July 1982

Familial Transmission of DSM-III Borderline Personality Disorder

Author Affiliations

From the Department of Psychiatry, Cornell University Medical College, New York, and The New York Hospital-Cornell Medical Center, Westchester Division, White Plains, NY.

Arch Gen Psychiatry. 1982;39(7):795-799. doi:10.1001/archpsyc.1982.04290070031007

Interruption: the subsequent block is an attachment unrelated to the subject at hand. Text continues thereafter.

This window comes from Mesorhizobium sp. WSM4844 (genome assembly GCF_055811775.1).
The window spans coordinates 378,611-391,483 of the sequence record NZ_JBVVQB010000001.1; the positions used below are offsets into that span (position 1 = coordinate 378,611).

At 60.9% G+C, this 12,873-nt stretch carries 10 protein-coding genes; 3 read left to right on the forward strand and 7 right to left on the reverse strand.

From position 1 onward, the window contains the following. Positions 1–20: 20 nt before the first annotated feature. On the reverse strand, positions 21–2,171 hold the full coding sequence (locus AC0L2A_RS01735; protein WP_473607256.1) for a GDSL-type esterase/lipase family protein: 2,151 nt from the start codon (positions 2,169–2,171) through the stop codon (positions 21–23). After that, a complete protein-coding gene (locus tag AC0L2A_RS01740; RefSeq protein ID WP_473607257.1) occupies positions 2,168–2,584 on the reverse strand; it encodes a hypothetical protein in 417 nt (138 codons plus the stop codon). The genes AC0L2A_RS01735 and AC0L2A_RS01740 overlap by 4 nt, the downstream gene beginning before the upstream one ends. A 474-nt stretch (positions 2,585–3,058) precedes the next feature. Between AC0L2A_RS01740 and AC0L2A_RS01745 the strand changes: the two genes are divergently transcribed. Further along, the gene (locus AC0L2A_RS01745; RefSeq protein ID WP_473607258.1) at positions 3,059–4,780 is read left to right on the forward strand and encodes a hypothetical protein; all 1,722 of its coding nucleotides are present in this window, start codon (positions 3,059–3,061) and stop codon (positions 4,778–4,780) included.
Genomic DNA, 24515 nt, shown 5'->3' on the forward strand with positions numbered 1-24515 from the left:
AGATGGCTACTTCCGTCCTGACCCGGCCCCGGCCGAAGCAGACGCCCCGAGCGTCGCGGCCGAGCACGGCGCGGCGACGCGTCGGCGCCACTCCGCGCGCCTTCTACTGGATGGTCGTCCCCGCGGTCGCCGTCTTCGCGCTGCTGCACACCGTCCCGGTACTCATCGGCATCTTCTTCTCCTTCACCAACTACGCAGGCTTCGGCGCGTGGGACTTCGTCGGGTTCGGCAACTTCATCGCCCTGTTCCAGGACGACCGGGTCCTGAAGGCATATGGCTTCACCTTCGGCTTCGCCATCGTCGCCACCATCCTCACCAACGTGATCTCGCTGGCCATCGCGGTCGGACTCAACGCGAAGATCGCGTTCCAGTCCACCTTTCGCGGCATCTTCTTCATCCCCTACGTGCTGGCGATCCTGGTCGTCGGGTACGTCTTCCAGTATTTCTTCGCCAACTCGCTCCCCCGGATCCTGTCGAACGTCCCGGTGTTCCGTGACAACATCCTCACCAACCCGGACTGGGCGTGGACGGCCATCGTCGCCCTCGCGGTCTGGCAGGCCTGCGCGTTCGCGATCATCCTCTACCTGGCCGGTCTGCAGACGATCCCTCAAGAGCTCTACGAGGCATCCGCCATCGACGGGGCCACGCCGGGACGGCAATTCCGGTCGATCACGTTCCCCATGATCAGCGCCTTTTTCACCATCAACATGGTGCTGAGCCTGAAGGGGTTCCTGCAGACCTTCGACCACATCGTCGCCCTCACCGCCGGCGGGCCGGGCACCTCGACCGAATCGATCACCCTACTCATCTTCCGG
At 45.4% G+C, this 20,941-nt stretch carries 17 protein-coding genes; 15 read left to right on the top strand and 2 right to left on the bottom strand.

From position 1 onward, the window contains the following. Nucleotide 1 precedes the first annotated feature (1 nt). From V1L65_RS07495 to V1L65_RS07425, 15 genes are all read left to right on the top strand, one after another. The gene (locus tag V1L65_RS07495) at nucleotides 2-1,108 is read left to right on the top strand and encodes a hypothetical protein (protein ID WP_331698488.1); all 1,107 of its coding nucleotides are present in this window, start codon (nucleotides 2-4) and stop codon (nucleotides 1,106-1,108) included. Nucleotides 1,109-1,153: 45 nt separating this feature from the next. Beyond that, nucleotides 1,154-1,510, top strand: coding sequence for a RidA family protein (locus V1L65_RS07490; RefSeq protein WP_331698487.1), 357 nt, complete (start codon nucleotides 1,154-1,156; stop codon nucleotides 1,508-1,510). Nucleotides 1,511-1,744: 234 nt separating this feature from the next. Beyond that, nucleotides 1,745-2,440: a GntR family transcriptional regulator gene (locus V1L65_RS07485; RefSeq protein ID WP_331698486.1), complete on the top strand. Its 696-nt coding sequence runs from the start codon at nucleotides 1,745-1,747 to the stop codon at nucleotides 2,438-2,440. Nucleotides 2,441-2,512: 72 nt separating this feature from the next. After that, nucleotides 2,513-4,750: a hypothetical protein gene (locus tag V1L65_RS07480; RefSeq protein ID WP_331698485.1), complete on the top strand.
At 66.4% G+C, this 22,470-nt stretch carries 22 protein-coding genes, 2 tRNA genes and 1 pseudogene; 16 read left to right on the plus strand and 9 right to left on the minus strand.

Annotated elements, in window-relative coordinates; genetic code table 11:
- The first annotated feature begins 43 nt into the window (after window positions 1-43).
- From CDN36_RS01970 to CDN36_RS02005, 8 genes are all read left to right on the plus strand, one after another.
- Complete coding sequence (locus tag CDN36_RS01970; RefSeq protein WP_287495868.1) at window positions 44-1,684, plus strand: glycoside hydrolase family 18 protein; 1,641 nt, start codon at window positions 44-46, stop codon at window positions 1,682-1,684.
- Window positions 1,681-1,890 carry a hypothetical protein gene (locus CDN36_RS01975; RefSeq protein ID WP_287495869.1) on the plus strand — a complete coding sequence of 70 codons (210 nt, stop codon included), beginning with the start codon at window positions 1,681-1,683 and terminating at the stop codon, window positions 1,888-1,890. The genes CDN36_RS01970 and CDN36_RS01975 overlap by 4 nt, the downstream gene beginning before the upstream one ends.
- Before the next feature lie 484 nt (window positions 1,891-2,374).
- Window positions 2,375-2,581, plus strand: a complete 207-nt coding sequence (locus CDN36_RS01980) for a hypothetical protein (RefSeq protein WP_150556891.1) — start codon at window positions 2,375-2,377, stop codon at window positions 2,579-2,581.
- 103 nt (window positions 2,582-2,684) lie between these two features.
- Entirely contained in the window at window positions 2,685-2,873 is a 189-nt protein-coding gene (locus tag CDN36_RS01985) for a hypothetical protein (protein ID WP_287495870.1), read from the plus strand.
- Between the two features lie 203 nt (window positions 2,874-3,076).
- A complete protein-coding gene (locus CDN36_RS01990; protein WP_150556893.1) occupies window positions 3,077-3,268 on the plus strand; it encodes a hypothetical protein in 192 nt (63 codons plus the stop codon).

• A comparison was made of the types of mental disorders occurring in the first-degree relatives of 83 female patients with DSM-III borderline personality disorder, 100 female patients with DSM-III schizophrenia, and 100 female patients with DSM-III bipolar disorder. Diagnosis of the relatives was made independently by two clinicians who were blind to the diagnosis of the probands. The relative of a borderline patient was about ten times more likely to have been treated for a borderline or borderlinelike personality disorder than was the relative of a schizophrenic or bipolar patient. The borderline patients' relatives were also treated for more unipolar depression than the schizophrenics' relatives. However, the relatives of the borderline patients did not have a higher morbid risk for treated mania or schizophrenia than that usually reported for the population at large.